Open access peer-reviewed chapter

Thermoelectric Properties of Chalcogenide System

Written By

Wiqar Hussain Shah and Waqas Muhammad Khan

Submitted: 13 February 2019 Reviewed: 23 June 2020 Published: 16 September 2020

DOI: 10.5772/intechopen.93248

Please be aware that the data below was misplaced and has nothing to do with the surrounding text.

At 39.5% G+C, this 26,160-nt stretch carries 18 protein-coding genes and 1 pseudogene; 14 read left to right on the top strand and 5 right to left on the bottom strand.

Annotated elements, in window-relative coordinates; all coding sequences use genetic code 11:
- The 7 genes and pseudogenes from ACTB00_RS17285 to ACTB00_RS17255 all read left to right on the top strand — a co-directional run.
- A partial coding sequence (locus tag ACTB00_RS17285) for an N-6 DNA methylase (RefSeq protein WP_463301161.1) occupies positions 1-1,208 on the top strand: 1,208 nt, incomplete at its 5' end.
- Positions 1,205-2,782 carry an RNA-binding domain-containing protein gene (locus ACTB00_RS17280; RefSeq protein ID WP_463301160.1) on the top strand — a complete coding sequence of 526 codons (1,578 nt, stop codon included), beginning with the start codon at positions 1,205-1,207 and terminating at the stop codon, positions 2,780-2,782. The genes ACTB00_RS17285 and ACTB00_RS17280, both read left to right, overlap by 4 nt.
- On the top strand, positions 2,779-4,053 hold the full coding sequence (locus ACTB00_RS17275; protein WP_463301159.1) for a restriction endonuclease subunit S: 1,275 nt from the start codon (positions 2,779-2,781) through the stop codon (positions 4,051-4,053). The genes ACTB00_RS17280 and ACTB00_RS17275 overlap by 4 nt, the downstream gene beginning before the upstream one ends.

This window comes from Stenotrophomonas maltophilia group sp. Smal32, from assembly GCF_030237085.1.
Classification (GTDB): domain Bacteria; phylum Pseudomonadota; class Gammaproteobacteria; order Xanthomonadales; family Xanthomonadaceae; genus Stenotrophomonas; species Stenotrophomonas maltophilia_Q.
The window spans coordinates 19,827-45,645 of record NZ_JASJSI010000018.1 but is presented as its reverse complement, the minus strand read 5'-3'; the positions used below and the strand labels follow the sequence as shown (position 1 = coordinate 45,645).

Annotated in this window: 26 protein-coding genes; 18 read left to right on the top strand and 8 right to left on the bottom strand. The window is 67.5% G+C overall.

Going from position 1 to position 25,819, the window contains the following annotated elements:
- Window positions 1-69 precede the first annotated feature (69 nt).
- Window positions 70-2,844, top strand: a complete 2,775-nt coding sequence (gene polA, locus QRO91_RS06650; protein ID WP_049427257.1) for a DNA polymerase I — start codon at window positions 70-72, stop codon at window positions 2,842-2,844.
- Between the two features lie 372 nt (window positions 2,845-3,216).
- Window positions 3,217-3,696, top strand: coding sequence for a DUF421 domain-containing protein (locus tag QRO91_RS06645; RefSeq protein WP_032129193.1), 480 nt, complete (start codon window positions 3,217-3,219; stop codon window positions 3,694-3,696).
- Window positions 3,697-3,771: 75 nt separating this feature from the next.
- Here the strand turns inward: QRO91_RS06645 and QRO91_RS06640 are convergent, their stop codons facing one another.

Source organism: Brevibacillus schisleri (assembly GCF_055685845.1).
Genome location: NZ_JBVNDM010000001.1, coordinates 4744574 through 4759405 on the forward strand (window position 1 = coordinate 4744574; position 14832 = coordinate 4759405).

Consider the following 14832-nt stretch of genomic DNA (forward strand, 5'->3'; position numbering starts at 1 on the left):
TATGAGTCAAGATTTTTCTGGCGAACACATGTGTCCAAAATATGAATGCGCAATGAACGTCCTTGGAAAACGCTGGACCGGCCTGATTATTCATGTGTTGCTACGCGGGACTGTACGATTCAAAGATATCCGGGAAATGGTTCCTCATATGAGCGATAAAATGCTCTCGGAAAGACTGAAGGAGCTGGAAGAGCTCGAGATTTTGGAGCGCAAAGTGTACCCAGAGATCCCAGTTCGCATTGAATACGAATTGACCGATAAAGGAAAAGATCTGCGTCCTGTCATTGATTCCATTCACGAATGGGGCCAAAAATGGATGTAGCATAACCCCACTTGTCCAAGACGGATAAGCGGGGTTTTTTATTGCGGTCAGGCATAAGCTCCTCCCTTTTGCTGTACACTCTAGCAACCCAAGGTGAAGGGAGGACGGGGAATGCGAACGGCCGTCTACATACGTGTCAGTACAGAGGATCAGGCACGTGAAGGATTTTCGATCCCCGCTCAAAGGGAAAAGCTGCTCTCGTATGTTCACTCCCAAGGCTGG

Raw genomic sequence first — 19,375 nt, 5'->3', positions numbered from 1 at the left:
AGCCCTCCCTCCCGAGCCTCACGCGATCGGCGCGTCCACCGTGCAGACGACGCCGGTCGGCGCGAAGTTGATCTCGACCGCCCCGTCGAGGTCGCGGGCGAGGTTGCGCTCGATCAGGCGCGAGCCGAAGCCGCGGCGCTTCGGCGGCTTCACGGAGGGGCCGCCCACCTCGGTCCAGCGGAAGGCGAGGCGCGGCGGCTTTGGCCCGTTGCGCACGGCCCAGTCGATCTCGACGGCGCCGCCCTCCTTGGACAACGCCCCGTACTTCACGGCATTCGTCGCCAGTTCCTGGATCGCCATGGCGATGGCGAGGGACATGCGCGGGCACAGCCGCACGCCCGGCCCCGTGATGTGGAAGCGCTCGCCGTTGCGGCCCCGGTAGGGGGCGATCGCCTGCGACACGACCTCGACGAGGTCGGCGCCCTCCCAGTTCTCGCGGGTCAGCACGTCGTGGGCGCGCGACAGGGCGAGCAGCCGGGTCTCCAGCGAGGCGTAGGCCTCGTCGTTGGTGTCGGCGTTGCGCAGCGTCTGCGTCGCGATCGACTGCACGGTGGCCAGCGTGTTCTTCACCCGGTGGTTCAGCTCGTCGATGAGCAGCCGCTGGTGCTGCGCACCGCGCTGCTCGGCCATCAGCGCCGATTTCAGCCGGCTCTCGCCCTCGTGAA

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We will discuss the development of a new ternary and quaternary tellurium telluride chalcogenide nanoparticles used for efficient thermo-electric waste heat energy convertor called thermo-electric generator. Nanoparticles-based tellurium telluride chalcogenide nanoparticles, which will be used for thermoelectric generator, will eventually solve an important issue of the energy crises, that is, conversion of waste heat into useful electrical energy. By injecting charge carriers in the host matrix of Tl10-x-yAxByTe6 nanomaterials system, different types of dopants (A = Pb, Sn, Ca and B = Pb, Sb Sr, etc.), with x = 0–2.5 and y = 0–2.5 on tellurium telluride has been introduced to synthesize new materials by Co-precipitation techniques and also by solid state reaction techniques followed by Ball-Milling for the fabrication of nanomaterials. We will study the effect of reduction of charge carriers in thermal and transport properties using different dopants contents by replacing host atoms. The charge carrier’s concentration will affect the ratio of electron-hole concentration which in turns increases the electron scattering in these chalcogenide nanoparticles, which will affect the electrical conductivity and thermo-power. The prime purpose of doping with different ionic radii and different concentration is to enhance the power factor for the tellurium telluride nanosystem. At the end one will be able to control different physical parameters such as, thermally assisted electrical conductivity, and thermopower. Different characterization technique will be applied, for example, X-Ray diffraction techniques will be used for structural analysis, SEM will shows the morphological structure of the particles at 100 nm and energy dispersive x-rays spectroscopy will be used for elemental analysis. The electrical conductivity will be measured by four-probe resistivity measurement techniques, and Seebeck coefficient will be measured by standard temperature gradient techniques.